US6778737B2 - Optical waveguide with spot size changing core structure and method for manufacturing the same - Google Patents

Optical waveguide with spot size changing core structure and method for manufacturing the same Download PDF

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US6778737B2
US6778737B2 US10114975 US11497502A US6778737B2 US 6778737 B2 US6778737 B2 US 6778737B2 US 10114975 US10114975 US 10114975 US 11497502 A US11497502 A US 11497502A US 6778737 B2 US6778737 B2 US 6778737B2
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layer
core
tapered
optical
process
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US20020146205A1 (en )
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Tsuyoshi Shimoda
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NEC Corp
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NEC Corp
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    • GPHYSICS
    • G02OPTICS
    • G02BOPTICAL ELEMENTS, SYSTEMS, OR APPARATUS
    • G02B6/00Light guides
    • G02B6/10Light guides of the optical waveguide type
    • G02B6/12Light guides of the optical waveguide type of the integrated circuit kind
    • G02B6/13Integrated optical circuits characterised by the manufacturing method
    • G02B6/132Integrated optical circuits characterised by the manufacturing method by deposition of thin films
    • GPHYSICS
    • G02OPTICS
    • G02BOPTICAL ELEMENTS, SYSTEMS, OR APPARATUS
    • G02B6/00Light guides
    • G02B6/10Light guides of the optical waveguide type
    • G02B6/12Light guides of the optical waveguide type of the integrated circuit kind
    • G02B6/122Basic optical elements, e.g. light-guiding paths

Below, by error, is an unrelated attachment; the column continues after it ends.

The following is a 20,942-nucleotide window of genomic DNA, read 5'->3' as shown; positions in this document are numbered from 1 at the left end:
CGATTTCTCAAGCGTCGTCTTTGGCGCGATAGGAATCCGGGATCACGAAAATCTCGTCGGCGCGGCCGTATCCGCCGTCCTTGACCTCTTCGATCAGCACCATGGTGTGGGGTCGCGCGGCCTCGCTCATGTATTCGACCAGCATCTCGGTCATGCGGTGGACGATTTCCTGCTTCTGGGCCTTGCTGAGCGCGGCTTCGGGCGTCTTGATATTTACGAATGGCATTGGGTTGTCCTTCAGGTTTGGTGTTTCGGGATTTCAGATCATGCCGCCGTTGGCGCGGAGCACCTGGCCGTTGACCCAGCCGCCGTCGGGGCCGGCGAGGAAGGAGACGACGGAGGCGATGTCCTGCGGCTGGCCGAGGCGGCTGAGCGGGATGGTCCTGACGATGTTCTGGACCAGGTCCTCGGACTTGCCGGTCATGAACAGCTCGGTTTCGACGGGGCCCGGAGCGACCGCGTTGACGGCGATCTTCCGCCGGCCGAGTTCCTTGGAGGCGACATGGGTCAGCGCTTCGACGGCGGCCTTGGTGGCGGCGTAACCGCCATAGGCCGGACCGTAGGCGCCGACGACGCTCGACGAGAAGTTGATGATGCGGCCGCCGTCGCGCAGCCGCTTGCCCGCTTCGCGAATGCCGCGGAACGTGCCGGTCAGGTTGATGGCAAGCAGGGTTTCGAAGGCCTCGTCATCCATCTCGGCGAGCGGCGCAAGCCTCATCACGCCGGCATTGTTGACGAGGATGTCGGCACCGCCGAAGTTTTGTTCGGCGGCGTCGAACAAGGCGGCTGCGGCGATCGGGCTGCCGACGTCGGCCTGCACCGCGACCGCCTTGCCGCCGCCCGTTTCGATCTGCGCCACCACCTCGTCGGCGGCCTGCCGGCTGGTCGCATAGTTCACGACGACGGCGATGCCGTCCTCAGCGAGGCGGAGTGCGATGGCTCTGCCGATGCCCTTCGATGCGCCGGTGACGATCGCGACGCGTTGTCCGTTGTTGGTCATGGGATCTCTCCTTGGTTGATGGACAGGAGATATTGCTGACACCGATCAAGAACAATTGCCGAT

• G02B6/1228Tapered waveguides, e.g. integrated spot-size transformers
    • GPHYSICS
    • G02OPTICS
    • G02BOPTICAL ELEMENTS, SYSTEMS, OR APPARATUS
    • G02B6/00Light guides
    • G02B6/10Light guides of the optical waveguide type
    • G02B6/12Light guides of the optical waveguide type of the integrated circuit kind
    • G02B2006/12166Manufacturing methods
    • G02B2006/12176Etching

Abstract

In a method for manufacturing an optical waveguide, a core layer is formed on a clad layer, and a stepped portion in formed in the core layer. Then, a planar layer is formed on the core layer so that the planar layer completely covers the stepped portion of the core layer. Finally, the planar layer and the core layer are etched, so that the planar layer is completely removed and the core layer is converted into a tapered core layer.

Description

BACKGROUND OF THE INVENTION

1. Field of the Invention

The present invention relates to an optical waveguide with a spot size changing core structure and its manufacturing method.

2. Description of the Related Art

As the Internet has been developed, optical communication systems have been commercially in practical use. That is, one of the current optical communication systems is a 2.5 Gb/s system which can transmit the equivalent of more than 30,000 telephone lines. As the capacity of information transmission demands increases, high density wavelength multiplexing systems up to 160 wavelength levels have been commercialized.

In the above-mentioned wavelength multiplexing systems, a band combiner for combining a plurality of signal lights having different wavelengths into a single optical fiber and a band splitter for splitting a wavelength multiplexing light from a single optical fiber into a plurality of signal lights having different wavelengths are indispensable. Array waveguide gratings (AWGs) are used as band combiners and band splitters.